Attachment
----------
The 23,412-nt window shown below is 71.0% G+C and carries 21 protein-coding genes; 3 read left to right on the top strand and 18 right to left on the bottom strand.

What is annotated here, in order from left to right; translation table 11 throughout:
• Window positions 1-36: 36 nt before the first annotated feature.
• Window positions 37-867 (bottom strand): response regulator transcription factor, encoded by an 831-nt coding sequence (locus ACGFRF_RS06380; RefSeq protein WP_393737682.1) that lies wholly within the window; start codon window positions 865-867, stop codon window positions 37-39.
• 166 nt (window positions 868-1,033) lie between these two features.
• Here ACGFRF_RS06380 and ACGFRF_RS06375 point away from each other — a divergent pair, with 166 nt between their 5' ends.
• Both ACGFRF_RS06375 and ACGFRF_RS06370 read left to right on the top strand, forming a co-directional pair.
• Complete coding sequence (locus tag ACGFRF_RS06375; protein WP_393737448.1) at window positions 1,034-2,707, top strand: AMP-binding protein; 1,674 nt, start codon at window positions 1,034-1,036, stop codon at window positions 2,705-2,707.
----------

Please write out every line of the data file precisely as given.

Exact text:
The 23,412-nt window shown below is 71.0% G+C and carries 21 protein-coding genes; 3 read left to right on the top strand and 18 right to left on the bottom strand.

What is annotated here, in order from left to right; translation table 11 throughout:
• Window positions 1-36: 36 nt before the first annotated feature.
• Window positions 37-867 (bottom strand): response regulator transcription factor, encoded by an 831-nt coding sequence (locus ACGFRF_RS06380; RefSeq protein WP_393737682.1) that lies wholly within the window; start codon window positions 865-867, stop codon window positions 37-39.
• 166 nt (window positions 868-1,033) lie between these two features.
• Here ACGFRF_RS06380 and ACGFRF_RS06375 point away from each other — a divergent pair, with 166 nt between their 5' ends.
• Both ACGFRF_RS06375 and ACGFRF_RS06370 read left to right on the top strand, forming a co-directional pair.
• Complete coding sequence (locus tag ACGFRF_RS06375; protein WP_393737448.1) at window positions 1,034-2,707, top strand: AMP-binding protein; 1,674 nt, start codon at window positions 1,034-1,036, stop codon at window positions 2,705-2,707.